As you say, mostly shaving one's beard is considered forbidden:
The four Sunni schools of Islamic law (madhhabs) also quite clearly mention the impermissibility of shaving the beard
However, there are exceptions (where it's only recommended):
Trimming or shortening one’s beard is not illegal according to all [four]
Imams. Growing the beard is described as obligatory, or recommended.
Likewise, the scholars disagreed over whether a Muslim man can shave his
beard off; some considered this haram, while others did not.
If you're incapable of growing a (full) beard, then you can't be held responsible for it:
(' Abd al-Wahhab Khallaf:) Three conditions must exist in any act that it is legally valid to make an individual responsible for. ... The third condition is that the act the subject is responsible for be possible and within the capacity of the subject to do or to refrain from.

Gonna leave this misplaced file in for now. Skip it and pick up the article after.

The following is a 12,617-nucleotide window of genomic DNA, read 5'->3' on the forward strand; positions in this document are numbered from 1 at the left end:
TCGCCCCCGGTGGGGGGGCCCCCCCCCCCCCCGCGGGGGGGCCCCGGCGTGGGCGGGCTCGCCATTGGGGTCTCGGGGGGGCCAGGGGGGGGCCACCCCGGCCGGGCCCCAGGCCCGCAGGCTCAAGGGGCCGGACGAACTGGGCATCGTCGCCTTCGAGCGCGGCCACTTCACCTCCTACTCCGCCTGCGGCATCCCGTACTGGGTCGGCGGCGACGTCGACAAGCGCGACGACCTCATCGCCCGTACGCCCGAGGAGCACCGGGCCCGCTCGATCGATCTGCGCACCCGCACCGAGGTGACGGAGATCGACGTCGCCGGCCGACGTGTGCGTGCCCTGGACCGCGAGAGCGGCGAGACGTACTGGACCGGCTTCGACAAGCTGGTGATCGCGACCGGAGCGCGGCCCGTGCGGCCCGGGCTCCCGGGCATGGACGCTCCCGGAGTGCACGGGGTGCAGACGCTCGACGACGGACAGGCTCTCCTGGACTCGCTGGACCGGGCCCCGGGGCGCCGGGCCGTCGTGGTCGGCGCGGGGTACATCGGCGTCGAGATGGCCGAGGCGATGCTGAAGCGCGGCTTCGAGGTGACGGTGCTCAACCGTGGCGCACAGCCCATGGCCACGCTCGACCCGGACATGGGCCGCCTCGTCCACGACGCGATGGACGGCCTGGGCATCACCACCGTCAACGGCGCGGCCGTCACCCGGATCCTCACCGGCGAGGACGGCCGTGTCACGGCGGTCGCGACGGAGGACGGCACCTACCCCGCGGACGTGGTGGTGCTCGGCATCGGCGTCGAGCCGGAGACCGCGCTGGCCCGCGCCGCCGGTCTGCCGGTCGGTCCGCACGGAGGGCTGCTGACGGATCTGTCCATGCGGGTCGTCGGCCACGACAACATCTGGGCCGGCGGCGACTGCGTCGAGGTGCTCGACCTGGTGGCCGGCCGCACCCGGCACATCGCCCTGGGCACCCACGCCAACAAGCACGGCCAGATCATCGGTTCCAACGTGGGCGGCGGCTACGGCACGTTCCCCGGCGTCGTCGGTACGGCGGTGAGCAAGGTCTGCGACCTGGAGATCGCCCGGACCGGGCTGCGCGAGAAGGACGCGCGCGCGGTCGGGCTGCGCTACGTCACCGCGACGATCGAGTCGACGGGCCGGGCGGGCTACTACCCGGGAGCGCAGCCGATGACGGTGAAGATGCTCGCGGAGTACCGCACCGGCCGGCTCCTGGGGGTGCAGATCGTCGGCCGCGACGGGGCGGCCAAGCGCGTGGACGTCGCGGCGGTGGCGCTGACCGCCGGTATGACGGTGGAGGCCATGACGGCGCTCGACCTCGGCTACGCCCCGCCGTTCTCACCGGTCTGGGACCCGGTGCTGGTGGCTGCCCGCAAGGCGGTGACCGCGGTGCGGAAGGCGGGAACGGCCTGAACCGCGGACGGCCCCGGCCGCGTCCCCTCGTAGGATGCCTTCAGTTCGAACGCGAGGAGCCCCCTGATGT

The Reliance of the Traveller, by Ahmad ibn Naqib al-Misri, translated by Nuh Ha Mim Keller
Having a half-beard is probably going to look abnormal and draw unfavorable attention, in which case there's the possibility of dispensation. The closest fatwa I found to the stated question is:
In any case, the questioner stated that his beard mostly grows on the cheeks (with much less growing on the bottom of the face) and looks strange and unnatural. If this makes his face look abnormal and it harms him, then he may trim it to the extent that wards off the harm.
Another IslamWeb fatwa permits a hair transplantation. IslamWeb's fatwa is likely to be among the stricter rulings in Sunni Islam. The ruling seems comparable in Shia Islam:
A Muslim is allowed to shave his beard, if he is compelled to do so or if he is forced to shave it for medical reasons, etc. It also allowed if he fears harm to his life by not shaving or if growing the beard would put him in difficulty (for example, if it becomes a cause of ridicule and humiliation that is not normally tolerable by a Muslim).
Ayatollah Sistani, sistani.org